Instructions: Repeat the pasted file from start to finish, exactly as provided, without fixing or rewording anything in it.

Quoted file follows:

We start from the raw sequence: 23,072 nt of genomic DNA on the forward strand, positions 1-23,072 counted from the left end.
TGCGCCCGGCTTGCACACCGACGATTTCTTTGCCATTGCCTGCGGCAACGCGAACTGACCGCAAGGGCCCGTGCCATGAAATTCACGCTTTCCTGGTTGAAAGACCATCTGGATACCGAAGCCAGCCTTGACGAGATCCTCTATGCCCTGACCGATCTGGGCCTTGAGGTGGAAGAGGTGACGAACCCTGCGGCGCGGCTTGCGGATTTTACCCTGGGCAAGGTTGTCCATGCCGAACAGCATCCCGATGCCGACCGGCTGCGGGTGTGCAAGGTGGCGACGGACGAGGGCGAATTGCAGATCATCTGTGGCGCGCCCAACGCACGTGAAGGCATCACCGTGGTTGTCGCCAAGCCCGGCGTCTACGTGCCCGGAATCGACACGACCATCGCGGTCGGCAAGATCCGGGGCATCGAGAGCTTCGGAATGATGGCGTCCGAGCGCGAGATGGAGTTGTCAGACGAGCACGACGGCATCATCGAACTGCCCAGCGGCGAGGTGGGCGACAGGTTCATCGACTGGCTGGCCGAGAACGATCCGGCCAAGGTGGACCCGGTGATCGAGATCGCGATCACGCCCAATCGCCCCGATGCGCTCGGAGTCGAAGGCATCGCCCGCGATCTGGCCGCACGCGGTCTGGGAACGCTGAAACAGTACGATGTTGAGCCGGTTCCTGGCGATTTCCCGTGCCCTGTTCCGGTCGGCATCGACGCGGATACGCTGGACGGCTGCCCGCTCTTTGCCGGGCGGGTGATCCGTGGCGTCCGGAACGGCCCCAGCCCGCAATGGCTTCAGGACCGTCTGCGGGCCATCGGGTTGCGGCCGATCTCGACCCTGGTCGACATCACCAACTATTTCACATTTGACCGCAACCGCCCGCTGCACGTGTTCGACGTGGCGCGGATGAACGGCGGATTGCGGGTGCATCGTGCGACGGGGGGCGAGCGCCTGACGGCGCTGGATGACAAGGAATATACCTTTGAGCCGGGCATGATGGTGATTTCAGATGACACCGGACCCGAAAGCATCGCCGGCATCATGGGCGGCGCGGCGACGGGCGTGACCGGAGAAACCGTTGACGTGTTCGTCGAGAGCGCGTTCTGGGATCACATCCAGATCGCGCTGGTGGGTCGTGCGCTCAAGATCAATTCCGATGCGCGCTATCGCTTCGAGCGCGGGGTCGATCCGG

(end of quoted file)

We start from the raw sequence: 23,072 nt of genomic DNA on the forward strand, positions 1-23,072 counted from the left end.
TGCGCCCGGCTTGCACACCGACGATTTCTTTGCCATTGCCTGCGGCAACGCGAACTGACCGCAAGGGCCCGTGCCATGAAATTCACGCTTTCCTGGTTGAAAGACCATCTGGATACCGAAGCCAGCCTTGACGAGATCCTCTATGCCCTGACCGATCTGGGCCTTGAGGTGGAAGAGGTGACGAACCCTGCGGCGCGGCTTGCGGATTTTACCCTGGGCAAGGTTGTCCATGCCGAACAGCATCCCGATGCCGACCGGCTGCGGGTGTGCAAGGTGGCGACGGACGAGGGCGAATTGCAGATCATCTGTGGCGCGCCCAACGCACGTGAAGGCATCACCGTGGTTGTCGCCAAGCCCGGCGTCTACGTGCCCGGAATCGACACGACCATCGCGGTCGGCAAGATCCGGGGCATCGAGAGCTTCGGAATGATGGCGTCCGAGCGCGAGATGGAGTTGTCAGACGAGCACGACGGCATCATCGAACTGCCCAGCGGCGAGGTGGGCGACAGGTTCATCGACTGGCTGGCCGAGAACGATCCGGCCAAGGTGGACCCGGTGATCGAGATCGCGATCACGCCCAATCGCCCCGATGCGCTCGGAGTCGAAGGCATCGCCCGCGATCTGGCCGCACGCGGTCTGGGAACGCTGAAACAGTACGATGTTGAGCCGGTTCCTGGCGATTTCCCGTGCCCTGTTCCGGTCGGCATCGACGCGGATACGCTGGACGGCTGCCCGCTCTTTGCCGGGCGGGTGATCCGTGGCGTCCGGAACGGCCCCAGCCCGCAATGGCTTCAGGACCGTCTGCGGGCCATCGGGTTGCGGCCGATCTCGACCCTGGTCGACATCACCAACTATTTCACATTTGACCGCAACCGCCCGCTGCACGTGTTCGACGTGGCGCGGATGAACGGCGGATTGCGGGTGCATCGTGCGACGGGGGGCGAGCGCCTGACGGCGCTGGATGACAAGGAATATACCTTTGAGCCGGGCATGATGGTGATTTCAGATGACACCGGACCCGAAAGCATCGCCGGCATCATGGGCGGCGCGGCGACGGGCGTGACCGGAGAAACCGTTGACGTGTTCGTCGAGAGCGCGTTCTGGGATCACATCCAGATCGCGCTGGTGGGTCGTGCGCTCAAGATCAATTCCGATGCGCGCTATCGCTTCGAGCGCGGGGTCGATCCGG